New York: Oxford University Press (2003)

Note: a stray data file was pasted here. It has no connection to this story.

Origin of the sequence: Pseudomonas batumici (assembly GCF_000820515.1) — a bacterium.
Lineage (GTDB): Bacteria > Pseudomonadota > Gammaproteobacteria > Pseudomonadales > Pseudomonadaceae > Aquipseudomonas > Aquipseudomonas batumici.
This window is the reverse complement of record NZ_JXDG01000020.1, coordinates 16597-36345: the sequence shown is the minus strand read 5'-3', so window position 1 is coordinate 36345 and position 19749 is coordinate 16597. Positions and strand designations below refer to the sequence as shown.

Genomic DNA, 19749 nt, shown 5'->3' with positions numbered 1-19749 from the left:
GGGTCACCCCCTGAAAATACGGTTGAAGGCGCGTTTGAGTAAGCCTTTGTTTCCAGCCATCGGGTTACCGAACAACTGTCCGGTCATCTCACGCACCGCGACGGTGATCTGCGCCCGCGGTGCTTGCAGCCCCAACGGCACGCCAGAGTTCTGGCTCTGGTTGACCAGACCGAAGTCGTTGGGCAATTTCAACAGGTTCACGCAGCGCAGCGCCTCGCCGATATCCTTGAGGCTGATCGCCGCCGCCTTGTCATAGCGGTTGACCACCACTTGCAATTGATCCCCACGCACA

We all know what a voluntary action is - we all think we know when an action is voluntary, and when it is not. Yet, performing and action and defining it are different matters. What counts as an action? When does it begin? Does the conscious desire to perform an action always precede the act? If not, is it really a voluntary action? This is a debate that crosses the boundaries of Philosophy, Neuroscience, Psychology, and Social Science. This book brings together some to the leading thinkers from these disciplines to consider this deep and often puzzling topic. The result is a fascinating and stimulating debate that will challenge our fundamental assumptions about our sense of free-will.